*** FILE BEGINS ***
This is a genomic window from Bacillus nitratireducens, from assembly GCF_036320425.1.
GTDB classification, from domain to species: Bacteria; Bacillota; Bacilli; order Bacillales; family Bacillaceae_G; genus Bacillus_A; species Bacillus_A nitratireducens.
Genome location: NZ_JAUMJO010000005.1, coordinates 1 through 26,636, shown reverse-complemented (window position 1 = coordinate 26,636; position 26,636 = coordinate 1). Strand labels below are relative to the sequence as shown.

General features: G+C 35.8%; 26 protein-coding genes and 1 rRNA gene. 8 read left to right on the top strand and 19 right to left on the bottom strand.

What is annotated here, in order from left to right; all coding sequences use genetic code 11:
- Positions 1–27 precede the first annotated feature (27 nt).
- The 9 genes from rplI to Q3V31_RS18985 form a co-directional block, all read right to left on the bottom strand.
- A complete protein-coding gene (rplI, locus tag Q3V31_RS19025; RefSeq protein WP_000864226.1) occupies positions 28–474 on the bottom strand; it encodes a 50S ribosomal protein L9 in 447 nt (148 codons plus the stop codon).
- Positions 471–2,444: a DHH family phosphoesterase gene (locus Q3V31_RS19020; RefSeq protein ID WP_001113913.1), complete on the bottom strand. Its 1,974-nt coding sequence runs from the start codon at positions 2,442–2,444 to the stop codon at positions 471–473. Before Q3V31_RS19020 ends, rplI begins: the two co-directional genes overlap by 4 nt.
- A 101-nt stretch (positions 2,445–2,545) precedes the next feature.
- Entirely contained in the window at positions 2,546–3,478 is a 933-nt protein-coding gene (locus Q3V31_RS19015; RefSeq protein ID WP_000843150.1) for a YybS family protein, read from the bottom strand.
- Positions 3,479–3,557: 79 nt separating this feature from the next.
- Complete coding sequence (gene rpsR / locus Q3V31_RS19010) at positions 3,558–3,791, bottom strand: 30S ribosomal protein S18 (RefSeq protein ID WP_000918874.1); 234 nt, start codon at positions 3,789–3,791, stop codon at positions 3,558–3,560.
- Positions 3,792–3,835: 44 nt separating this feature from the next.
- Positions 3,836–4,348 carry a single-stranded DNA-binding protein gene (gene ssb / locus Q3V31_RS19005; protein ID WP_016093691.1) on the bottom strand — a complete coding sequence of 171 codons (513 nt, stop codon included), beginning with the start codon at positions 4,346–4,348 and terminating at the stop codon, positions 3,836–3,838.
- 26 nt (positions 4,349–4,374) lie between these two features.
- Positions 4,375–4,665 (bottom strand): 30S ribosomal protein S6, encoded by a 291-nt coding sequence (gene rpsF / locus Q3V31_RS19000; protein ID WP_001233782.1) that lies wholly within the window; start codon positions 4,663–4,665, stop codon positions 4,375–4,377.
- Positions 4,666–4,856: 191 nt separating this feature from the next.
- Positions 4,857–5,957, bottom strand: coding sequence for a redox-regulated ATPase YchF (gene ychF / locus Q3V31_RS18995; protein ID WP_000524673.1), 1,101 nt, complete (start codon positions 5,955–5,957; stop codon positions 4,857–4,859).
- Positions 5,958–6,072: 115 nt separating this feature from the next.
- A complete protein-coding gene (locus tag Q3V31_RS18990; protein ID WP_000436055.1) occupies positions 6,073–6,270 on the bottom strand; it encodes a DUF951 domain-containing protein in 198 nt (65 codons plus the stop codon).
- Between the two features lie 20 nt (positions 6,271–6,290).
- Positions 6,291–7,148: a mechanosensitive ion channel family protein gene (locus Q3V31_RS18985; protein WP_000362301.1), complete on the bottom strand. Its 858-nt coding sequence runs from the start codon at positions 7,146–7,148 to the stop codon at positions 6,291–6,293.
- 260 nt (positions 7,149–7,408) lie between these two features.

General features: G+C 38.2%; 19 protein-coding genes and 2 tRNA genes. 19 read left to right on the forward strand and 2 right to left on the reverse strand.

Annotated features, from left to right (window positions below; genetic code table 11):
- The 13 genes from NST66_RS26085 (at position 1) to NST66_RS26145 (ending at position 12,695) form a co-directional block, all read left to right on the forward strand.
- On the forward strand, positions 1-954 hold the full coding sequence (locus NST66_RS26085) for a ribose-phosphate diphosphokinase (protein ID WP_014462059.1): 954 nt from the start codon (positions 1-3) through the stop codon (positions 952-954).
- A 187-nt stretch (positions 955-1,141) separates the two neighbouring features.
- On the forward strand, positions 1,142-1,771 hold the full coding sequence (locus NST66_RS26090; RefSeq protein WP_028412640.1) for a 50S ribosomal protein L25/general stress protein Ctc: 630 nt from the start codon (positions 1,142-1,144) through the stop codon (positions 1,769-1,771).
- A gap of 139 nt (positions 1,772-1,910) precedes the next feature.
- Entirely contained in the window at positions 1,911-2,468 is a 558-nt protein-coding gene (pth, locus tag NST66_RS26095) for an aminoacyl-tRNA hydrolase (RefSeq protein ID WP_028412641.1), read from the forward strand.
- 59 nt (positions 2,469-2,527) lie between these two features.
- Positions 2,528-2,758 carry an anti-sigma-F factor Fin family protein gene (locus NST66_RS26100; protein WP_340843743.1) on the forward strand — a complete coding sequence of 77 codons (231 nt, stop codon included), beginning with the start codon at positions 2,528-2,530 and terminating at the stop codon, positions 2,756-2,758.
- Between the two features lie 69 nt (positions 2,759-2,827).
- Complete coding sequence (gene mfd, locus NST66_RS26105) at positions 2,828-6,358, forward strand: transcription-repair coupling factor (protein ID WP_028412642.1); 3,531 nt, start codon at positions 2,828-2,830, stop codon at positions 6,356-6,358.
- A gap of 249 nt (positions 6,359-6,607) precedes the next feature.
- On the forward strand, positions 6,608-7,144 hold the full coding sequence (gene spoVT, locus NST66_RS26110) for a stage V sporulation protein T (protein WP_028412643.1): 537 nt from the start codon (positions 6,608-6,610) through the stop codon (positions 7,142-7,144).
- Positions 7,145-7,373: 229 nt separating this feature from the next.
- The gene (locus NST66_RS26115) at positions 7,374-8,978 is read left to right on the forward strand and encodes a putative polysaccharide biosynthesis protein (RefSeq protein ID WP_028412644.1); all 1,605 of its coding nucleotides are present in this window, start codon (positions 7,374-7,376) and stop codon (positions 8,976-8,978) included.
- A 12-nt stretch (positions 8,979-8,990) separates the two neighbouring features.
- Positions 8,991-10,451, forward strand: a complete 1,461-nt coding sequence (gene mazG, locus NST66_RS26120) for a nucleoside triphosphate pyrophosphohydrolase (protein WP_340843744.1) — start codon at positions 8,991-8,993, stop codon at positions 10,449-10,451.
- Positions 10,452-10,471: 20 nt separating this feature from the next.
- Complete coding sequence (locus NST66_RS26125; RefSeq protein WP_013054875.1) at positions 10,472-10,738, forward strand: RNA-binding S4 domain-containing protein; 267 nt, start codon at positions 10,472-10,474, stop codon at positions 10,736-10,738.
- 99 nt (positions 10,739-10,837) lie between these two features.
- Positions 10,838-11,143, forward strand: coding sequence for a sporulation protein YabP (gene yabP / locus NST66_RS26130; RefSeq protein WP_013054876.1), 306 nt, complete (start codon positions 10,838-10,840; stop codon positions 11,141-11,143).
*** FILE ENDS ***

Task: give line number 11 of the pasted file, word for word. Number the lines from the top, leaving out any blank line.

- Entirely contained in the window at positions 2,546–3,478 is a 933-nt protein-coding gene (locus Q3V31_RS19015; RefSeq protein ID WP_000843150.1) for a YybS family protein, read from the bottom strand.